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KUHNER: Obama’s Watergate

Job quid pro quo could take down a presidency

- The Washington Times - Thursday, May 27, 2010

The White House is facing a major scandal - one that threatens to bring down President Obama. It could be his Watergate.

Rep. Joe Sestak, Pennsylvania Democrat, is the man at the center of the growing political storm. He reconfirmed this week his allegation that a senior White House official offered him a high-ranking job in exchange for withdrawing from the Pennsylvania Democratic Senate primary. It is widely believed the position was that of secretary of the Navy.

Mr. Sestak challenged Sen. Arlen Specter, who was strongly backed by Mr. Obama. Mr. Specter defected from the GOP last year, giving the Democrats the coveted 60-vote, filibuster-proof majority in the Senate. In Washington, nothing is for nothing. Mr. Specter surely asked for a quid pro quo: I switch parties in exchange for no primary opponent. The White House obliged. Hence, there was an effort to make Mr. Sestak an offer he couldn't refuse.

But refuse he did. And the irony is that Mr. Specter - the establishment candidate - was defeated by Mr. Sestak.

The White House is now in deep trouble. Either Mr. Sestak is lying, which means he is unfit to represent the people of Pennsylvania, or he is telling the truth: the White House offered him a senior post. Mr. Sestak has consistently told the same story for months. He has no reason to lie.

If true - and I believe it is - then the Obama administration has committed a serious felony. The White House has engaged in "high crimes and misdemeanors" - an impeachable offense.

The Sestak job offer is not only unethical, but also illegal. It is a federal crime - punishable by up to one year in prison - to seek to bribe a government official with a job or to use bribery in an attempt to interfere or manipulate an election publicly. The White House apparently committed several felonies of bribery and corruption.

Rep. Darrell Issa, California Republican and ranking member of the House Oversight and Government Reform Committee, is demanding a special prosecutor investigate Mr. Sestak's allegations.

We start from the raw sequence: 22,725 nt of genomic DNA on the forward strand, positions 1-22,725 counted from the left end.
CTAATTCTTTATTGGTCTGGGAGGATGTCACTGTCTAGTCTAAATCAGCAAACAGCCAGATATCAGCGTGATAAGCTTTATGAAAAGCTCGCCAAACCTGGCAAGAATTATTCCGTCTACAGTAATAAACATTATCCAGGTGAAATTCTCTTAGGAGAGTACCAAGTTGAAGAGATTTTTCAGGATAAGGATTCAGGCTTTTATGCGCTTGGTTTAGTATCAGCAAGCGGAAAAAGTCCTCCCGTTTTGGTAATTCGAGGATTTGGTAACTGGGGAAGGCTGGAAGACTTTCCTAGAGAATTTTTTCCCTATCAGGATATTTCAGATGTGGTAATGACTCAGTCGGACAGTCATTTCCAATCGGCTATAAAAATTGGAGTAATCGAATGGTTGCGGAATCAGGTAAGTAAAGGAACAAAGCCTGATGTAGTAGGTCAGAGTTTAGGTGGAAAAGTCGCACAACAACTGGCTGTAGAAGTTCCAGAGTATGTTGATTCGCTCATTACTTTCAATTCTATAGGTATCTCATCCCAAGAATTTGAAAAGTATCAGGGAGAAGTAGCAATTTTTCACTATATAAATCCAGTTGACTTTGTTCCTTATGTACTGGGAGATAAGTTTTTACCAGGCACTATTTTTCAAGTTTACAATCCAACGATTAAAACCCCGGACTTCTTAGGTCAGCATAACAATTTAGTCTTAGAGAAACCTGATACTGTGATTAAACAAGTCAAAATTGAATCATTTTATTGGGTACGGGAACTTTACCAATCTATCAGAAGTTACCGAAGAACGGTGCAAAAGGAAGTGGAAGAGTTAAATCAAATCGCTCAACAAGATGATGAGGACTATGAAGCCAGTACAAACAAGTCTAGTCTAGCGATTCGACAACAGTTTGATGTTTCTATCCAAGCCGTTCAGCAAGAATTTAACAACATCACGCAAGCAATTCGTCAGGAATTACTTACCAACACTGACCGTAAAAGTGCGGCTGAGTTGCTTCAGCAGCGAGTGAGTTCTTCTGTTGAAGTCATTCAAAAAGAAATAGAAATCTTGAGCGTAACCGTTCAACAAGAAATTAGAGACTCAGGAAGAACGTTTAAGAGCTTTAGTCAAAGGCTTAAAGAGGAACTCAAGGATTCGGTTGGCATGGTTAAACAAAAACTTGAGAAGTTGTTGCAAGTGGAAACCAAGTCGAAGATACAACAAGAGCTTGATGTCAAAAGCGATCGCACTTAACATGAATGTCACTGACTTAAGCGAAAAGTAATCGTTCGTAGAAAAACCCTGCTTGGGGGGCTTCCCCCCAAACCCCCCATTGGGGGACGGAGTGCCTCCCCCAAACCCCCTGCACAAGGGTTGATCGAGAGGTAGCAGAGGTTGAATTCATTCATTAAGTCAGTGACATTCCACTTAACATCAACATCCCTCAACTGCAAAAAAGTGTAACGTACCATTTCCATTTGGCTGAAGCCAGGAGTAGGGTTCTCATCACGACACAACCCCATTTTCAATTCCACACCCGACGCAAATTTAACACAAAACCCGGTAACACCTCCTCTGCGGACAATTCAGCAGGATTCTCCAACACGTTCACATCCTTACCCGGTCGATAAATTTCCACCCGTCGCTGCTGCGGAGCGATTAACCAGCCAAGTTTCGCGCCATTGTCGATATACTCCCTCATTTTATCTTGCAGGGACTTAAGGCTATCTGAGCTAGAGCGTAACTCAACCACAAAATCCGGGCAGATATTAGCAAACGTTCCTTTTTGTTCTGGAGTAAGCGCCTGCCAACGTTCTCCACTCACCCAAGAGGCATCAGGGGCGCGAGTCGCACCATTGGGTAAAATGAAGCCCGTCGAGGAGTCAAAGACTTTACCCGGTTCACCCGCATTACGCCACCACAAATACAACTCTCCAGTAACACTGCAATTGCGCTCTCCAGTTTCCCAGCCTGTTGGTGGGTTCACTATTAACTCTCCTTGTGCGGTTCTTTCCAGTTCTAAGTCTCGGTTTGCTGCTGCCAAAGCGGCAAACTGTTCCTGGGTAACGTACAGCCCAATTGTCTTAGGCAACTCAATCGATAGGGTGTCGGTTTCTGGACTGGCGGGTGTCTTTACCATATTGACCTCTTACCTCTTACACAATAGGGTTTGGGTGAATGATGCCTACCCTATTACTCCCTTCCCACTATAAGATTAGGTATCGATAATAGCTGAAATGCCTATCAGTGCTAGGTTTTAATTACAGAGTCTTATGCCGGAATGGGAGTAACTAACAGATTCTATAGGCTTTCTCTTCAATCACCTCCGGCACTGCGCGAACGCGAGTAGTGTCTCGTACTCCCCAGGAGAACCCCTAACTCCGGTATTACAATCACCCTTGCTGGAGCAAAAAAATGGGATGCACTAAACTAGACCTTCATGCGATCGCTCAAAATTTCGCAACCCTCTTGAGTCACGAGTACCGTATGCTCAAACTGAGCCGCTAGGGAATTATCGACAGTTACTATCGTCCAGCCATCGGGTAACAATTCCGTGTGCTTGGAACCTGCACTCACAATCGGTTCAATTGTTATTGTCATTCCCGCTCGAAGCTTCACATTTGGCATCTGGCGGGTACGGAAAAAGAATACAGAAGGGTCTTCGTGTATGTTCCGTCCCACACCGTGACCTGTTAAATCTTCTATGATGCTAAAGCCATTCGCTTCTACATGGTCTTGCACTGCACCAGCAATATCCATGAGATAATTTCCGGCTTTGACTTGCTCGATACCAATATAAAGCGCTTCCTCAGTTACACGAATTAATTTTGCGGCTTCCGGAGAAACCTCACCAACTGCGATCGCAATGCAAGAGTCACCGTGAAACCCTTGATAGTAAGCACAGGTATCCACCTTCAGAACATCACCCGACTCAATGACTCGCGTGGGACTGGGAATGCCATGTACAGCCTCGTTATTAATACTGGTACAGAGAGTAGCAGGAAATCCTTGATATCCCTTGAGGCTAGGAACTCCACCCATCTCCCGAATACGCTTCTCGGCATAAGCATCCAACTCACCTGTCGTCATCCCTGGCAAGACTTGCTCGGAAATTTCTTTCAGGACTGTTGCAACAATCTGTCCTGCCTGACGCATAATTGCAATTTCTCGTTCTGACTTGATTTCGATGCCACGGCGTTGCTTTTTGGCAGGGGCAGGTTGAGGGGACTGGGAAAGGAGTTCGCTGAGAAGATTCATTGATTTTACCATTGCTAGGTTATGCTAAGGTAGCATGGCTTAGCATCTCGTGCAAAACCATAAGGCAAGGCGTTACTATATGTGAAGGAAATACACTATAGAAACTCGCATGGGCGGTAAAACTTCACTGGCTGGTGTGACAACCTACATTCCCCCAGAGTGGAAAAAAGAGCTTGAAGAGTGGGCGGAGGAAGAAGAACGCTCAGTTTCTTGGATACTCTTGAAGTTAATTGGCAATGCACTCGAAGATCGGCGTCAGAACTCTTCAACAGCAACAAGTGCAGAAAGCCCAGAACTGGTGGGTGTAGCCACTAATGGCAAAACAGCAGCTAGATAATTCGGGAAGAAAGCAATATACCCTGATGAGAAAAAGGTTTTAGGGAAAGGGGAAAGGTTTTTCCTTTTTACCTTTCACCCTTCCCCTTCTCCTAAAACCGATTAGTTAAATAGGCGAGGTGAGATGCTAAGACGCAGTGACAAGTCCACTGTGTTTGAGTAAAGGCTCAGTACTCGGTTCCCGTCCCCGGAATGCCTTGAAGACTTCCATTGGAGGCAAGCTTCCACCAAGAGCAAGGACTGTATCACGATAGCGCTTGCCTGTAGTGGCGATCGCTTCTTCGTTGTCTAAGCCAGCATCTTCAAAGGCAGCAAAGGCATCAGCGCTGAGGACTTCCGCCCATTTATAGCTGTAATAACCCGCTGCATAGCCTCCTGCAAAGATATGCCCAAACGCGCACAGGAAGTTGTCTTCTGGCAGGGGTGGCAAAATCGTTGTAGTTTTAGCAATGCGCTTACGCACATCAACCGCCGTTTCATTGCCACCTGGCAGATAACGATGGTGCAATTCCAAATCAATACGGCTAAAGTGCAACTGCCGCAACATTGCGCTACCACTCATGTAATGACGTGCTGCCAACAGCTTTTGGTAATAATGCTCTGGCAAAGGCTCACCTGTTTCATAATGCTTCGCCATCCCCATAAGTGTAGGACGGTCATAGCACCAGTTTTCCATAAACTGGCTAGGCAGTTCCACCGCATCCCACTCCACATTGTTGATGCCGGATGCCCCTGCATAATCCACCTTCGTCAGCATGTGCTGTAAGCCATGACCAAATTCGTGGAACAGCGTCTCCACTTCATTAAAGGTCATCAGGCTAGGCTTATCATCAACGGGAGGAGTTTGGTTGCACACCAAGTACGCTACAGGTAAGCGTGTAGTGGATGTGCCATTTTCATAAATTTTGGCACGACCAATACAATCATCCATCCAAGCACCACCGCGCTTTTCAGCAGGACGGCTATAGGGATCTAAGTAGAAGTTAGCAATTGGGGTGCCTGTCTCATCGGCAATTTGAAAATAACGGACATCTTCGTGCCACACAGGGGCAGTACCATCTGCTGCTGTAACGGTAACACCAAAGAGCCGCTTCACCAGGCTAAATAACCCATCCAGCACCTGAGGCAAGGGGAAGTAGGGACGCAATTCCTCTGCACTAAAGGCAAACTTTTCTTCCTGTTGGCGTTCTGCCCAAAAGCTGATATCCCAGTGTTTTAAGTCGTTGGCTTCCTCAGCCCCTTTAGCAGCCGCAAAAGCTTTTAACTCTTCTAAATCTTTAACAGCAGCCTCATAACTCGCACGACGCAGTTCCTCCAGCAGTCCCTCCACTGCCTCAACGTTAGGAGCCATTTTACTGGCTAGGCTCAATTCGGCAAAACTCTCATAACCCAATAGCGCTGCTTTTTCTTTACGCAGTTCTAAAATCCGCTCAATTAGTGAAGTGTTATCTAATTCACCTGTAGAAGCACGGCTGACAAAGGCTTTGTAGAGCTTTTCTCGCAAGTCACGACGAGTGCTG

"Congressman Sestak has continued to repeat his story whenever asked, without varying from the original version," Mr. Issa said. "The White House, however, has arrogantly and wrongly assumed that they can sweep this matter under the rug."

Republicans should not only demand an independent investigation, but they should also campaign on the issue for the November elections. The GOP should insist that, if they regain control of the House and Senate, they will pursue this matter all the way to impeachment proceedings.

The Sestak scandal symbolizes the arrogance and corruption of the Obama White House. The Chicago way has come to Washington. Mr. Obama has surrounded himself with sleazy thugs - starting with Chief of Staff Rahm Emanuel and political adviser David Axelrod, Chicago boys who think that politics is about securing and maintaining power. For them, the ends justify the means.

The Obama team has engaged in unprecedented bribery to advance seminal pieces of their socialist agenda. For example, during the health care debate, they used billions in taxpayer dollars, along with influence peddling, to buy off key congressional votes. The Louisiana Purchase, the Cornhusker Kickback, the offering of a judgeship to the brother of Democratic Rep. Jim Matheson of Utah, pork-barrel projects to build airports in honor of Democratic Rep. Bart Stupak in his Michigan district - all amounted to a massive swindle of the American people.

Mr. Obama is erecting a progressive kleptocracy: rampant corruption in the service of big-government liberalism, a thug state as handmaid to the nanny state. The offering of a senior-level job to prevent a congressman from challenging a sitting senator is not the act of an administration rooted in the rule of law and constitutional democracy. It is more reminiscent of a Third World gangster regime that thinks it is above the law - and that every public official has a price.

After promising the most "transparent" administration in history, Mr. Obama is desperately seeking to stonewall the media's growing interest in the scandal. His spokesman, Robert Gibbs, assures us that the White House's lawyers have looked into the phone calls and "nothing inappropriate" happened. Mr. Gibbs wants us to take their word for it. That is not only arrogant, it is a cover-up. If nothing inappropriate took place, then the White House should fully disclose the details of the conversations.

The central question is: Who in the Obama White House approached Mr. Sestak? Moreover, it is almost impossible for a proposal of such magnitude - especially that of a Cabinet-level position like Navy secretary - to be offered without the knowledge and consent of the president. What did Mr. Obama know and when did he know it?

At its core, Watergate was about the criminality and abuse of power that pervaded the Nixon White House. It eventually destroyed Richard Nixon's administration.

The Sestak scandal is Mr. Obama's Watergate - a political cancer that will slowly devour his presidency. It will first consume the president's men, as they desperately seek to contain the damage. Many may fall on their swords. But this cancer threatens to spread all the way to the top, claiming Mr. Obama as its ultimate progenitor and victim.

Jeffrey T. Kuhner is a columnist at The Washington Times and president of the Edmund Burke Institute, a Washington think tank. He is the daily host of "The Kuhner Show" on WTNT 570-AM (www.talk570 .com) from 5 to 7 pm weekdays.

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